The Utkala Sammilanni was instrumental in both the Odia movement and the establishment of Odisha as a separate province. In 1902, the Odias of Ganjam presented Viceroy Lord Curzon with a memorial signed by a large number of people proposing the unification of Ganjam, Sambalpur, and the Odisha Division of the Bengal presidency under a single government and university. By the end of the year, Raja Baikuntha Nath De, the zamindar of Balasore, had presented Viceroy Lord Curzon with a memorial proposing the unification of all Odia-speaking territories under the provincial governments of Bengal, Madras, or the Central provinces. In early 1903, at Rambha, on the shores of Chilka, a group of people met and formed the Ganjam Jatiya Samiti, chaired by the raja of Khalikote (Ganjam National Association).
In April 1903, under the chairmanship of Shyam Sundar Rajguru, a conference was held at Berhampur under the auspices of this association. This conference, which was attended by delegates from all over Odisha – Cuttack, Puri, Balasore, and Sambalpur – resolved to record the proceedings of Odia national conferences and to hold them annually. Meanwhile, Lord Curzon’s Government drafted a plan to incorporate Sambalpur and its neighbouring feudatory states, Ganjam district, and the Ganjam and Vizagpatnam Agencies into the Odisha Division. The plan was circulated among the governments of Central Provinces, Madras, and Bengal in early December 1903 to elicit their opinions. This plan is referred to as the Risley Circular, and it was circulated by Henry Risley, the Indian Government’s Secretary.
The first Odia national conference was held in Cuttack on 30-31 December 1903 in accordance with the Berhampur resolution, thanks to the efforts of Madhusudan Das, Rajendranarayan Bhanja Deo (the zamindar of Kanika), and Shriram Chandra Bhanjadeo (the Maharaja of Mayurbhanja). The conference, presided over by the Maharaja of Mayurbhanja, drew delegates from across Odisha, as well as some European lawyers, zamindars, government officials, and students. The conference endorsed the Risley Circular’s proposal for the unification of Odia tracts. The conference laid the groundwork for the establishment of a truly Odia national organisation, Utkal Sammilani (Utkal Union Conference). Following that, the Utkal Sammilani continued to meet annually in various locations throughout Odisha under the leadership of Madhusudan Das. Utkal Sammiiani’s primary objective was to unite Odiaspeaking tracts. However, the Sammilani was also concerned with the overall development of Odias and addressed issues such as industrial development, education expansion, revival of cottage industries, social reforms, the establishment of a separate university for Odisha, agriculture development, and Odia language and literature development.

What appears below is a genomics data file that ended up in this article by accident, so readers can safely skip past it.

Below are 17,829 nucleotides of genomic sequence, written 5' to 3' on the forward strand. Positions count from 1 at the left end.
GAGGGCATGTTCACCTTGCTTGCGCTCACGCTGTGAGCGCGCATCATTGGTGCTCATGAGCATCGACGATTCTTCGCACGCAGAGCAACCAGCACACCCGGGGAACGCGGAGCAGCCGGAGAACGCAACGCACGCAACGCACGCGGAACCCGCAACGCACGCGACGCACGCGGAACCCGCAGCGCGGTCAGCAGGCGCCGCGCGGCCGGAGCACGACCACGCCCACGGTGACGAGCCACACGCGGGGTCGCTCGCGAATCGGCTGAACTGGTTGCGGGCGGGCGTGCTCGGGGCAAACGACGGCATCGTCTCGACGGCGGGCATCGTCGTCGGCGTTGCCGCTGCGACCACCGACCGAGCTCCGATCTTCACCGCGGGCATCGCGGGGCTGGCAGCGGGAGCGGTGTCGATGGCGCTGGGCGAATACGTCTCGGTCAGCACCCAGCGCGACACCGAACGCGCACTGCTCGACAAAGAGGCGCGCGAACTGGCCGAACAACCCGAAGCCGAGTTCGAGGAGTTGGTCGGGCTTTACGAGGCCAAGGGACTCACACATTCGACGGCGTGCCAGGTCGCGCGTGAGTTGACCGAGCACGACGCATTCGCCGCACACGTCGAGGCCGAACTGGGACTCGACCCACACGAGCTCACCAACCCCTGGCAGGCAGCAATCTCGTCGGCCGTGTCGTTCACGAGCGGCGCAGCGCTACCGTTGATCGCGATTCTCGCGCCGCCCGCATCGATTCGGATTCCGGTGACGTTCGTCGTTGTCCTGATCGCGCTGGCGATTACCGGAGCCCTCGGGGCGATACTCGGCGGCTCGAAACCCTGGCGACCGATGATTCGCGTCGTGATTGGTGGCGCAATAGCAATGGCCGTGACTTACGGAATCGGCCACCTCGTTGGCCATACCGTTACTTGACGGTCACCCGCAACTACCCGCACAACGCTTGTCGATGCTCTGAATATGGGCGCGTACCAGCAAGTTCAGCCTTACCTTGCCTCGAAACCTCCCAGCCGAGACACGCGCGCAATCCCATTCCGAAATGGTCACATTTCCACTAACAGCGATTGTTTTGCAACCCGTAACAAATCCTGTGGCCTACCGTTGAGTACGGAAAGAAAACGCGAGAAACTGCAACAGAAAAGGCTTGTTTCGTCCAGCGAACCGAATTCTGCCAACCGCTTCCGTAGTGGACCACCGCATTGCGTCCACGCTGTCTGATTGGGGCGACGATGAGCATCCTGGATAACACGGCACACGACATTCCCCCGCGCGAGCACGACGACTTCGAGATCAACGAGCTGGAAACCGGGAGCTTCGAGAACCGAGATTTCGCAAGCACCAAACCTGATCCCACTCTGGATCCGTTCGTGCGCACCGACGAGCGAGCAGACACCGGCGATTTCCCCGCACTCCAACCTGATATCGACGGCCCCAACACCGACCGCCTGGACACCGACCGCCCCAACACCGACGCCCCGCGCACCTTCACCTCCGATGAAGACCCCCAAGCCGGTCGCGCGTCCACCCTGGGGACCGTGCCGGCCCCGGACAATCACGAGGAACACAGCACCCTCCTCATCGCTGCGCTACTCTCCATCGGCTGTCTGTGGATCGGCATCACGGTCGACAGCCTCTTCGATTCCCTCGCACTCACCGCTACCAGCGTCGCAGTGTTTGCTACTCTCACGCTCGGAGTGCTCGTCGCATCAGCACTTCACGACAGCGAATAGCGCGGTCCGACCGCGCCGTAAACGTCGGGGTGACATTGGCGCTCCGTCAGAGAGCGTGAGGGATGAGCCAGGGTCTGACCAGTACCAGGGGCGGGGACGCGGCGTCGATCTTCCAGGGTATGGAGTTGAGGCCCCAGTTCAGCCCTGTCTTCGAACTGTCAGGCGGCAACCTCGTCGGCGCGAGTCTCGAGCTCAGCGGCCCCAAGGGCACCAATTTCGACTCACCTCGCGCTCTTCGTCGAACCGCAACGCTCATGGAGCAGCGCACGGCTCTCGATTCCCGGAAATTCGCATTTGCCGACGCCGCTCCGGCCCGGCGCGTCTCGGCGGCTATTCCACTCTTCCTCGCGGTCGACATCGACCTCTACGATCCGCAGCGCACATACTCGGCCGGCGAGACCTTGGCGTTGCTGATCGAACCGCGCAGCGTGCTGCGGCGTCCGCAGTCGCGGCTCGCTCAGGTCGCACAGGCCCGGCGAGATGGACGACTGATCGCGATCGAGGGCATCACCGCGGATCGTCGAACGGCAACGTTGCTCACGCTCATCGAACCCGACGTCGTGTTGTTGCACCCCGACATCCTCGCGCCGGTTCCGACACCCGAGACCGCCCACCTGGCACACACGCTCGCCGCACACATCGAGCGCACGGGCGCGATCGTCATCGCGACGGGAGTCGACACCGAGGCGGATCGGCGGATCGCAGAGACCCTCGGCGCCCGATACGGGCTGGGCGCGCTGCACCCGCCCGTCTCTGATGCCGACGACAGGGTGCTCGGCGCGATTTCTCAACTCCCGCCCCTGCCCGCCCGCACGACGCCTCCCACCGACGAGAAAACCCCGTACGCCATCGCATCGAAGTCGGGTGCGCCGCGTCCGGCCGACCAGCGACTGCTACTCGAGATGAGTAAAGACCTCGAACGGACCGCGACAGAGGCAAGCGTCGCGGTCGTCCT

Utkal Sammilani’s loyal nature
The Utkal Sammilani was a devoted ally. It began each session with a tribute to the British Crown and Viceroy. It sought to accomplish its objective through an appeal to the colonial government’s justice and fairness, rather than through active popular agitation. It was dominated by feudal elements such as rajas and zamindars who, in general, denied their subjects basic rights and the benefits of enlightened governance. While the Utkal Sammilani was primarily an elitist organisation composed of rajas, zamindars, and gentry, its claim to represent Odias as a nation cannot be disputed. This is because it was aimed at uniting Odia tracts and promoting Odisha’s overall development. The princes and zamindars who ruled the Sammilani were inextricably linked to the common masses through linguistic, religious, and social ties. Additionally, efforts were made to establish a mass base for the Utkal Sarnmllan]. Initially, 15 salaried missionaries established 381 branches throughout Orlssa Division, as well as in Midnapore, Calcutta, Ganjam, Sambalpur, and princely states. Public participation and involvement for the Sammilani may be sparked in certain areas of Ganjam and Koraput districts (undivided). However, such public enthusiasm was fleeting. On the whole, the Utkal Sammilanl was not a mass organisation; it remained an elite organisation, with Madhusudan Das serving as its spiritual leader from 1903 to 1920 A.D.